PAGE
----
While WWII was fought for politics/power/fame/greed–whatever was in Hitler’s twisted mind–most soldiers and sailors (most of them very good people) prayed before going into battle. Without religion, I believe folks would be a lot more uncomfortable with killing others for the benefit of some politician/madman.

    Here is another quote from The Empathy Imperative:

    “The greatest fear of mankind is not an eternal Hell, but an indifferent universe. We fear that we are truly alone in a cosmos that cares not a whit for us. We fear that on a scale of cosmological time, we may be little more than a momentary growth of lichen on an outcrop of stone deep in the cold northern regions, and that all of our prayers, tears, bobbing heads, and lamentations will not entice the universe to say, ‘I am here, and I love you.’ ” –M. Jefferson Hale, 2026, “Beyond Paine.”

    Hale’s point, of course, is that an eternity of nothingness is our greatest fear–that our selfness will simply wink out of existence, forever.

    Hard to contemplate as it is, I think that if most people were to adopt that view, the reluctance to go to war would be exceeding great. Of course I could be wrong and our inherited impulses to aggression and territoriality would demand the sacrifice anyway, but religion certainly does soften the prospect.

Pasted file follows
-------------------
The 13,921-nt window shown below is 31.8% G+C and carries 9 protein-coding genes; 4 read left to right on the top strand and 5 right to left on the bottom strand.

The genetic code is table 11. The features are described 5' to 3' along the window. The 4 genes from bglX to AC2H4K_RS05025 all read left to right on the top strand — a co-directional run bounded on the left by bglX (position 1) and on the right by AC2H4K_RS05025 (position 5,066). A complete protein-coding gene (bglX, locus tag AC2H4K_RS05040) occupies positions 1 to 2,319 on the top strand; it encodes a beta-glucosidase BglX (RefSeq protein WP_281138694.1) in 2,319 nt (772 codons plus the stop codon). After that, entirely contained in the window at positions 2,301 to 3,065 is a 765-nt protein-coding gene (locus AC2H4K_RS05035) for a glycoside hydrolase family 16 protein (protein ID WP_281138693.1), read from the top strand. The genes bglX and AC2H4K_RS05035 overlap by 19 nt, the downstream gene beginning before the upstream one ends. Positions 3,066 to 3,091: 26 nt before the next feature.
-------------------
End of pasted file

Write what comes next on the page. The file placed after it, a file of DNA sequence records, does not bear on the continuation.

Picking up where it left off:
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  5. Kendall F. Person
    Mar 12, 2015 @ 09:10:21

    I enjoyed reading this essay very much. There is a funny story I would like to tell, but I will have to do so later today {the 2-part comment will make sense on part two – big smile).

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  6. Kendall F. Person
    Mar 13, 2015 @ 06:12:43

    On approx half of the now 20 original series, I invite a guest writer to collaborate. Generally the invitation is very specific I was planning for The Exorcist during the same time as the season opener, and written collaborations require a committed amount of time and communication and skyping, which i enjoy. But I never found the time to search out and invite ‘the’ collaborative written-word artists so, like i do the other half of the time, i went it alone. But the morning The Exorcist was set to publish, although i postponed for a day, you were in The Neighborhood viewing the photo essay, and left a link about a parallel post you wrote, I immediately followed you here, and right when I started reading, all the way through to the end, I said to myself “Now I find him,” {big smile}. I did not simply enjoy, but connected to how it was written. Not being presumptuous that you would have agreed, but it just made me smile that I found you anyway, and read this particular post. You are appreciated Max Furr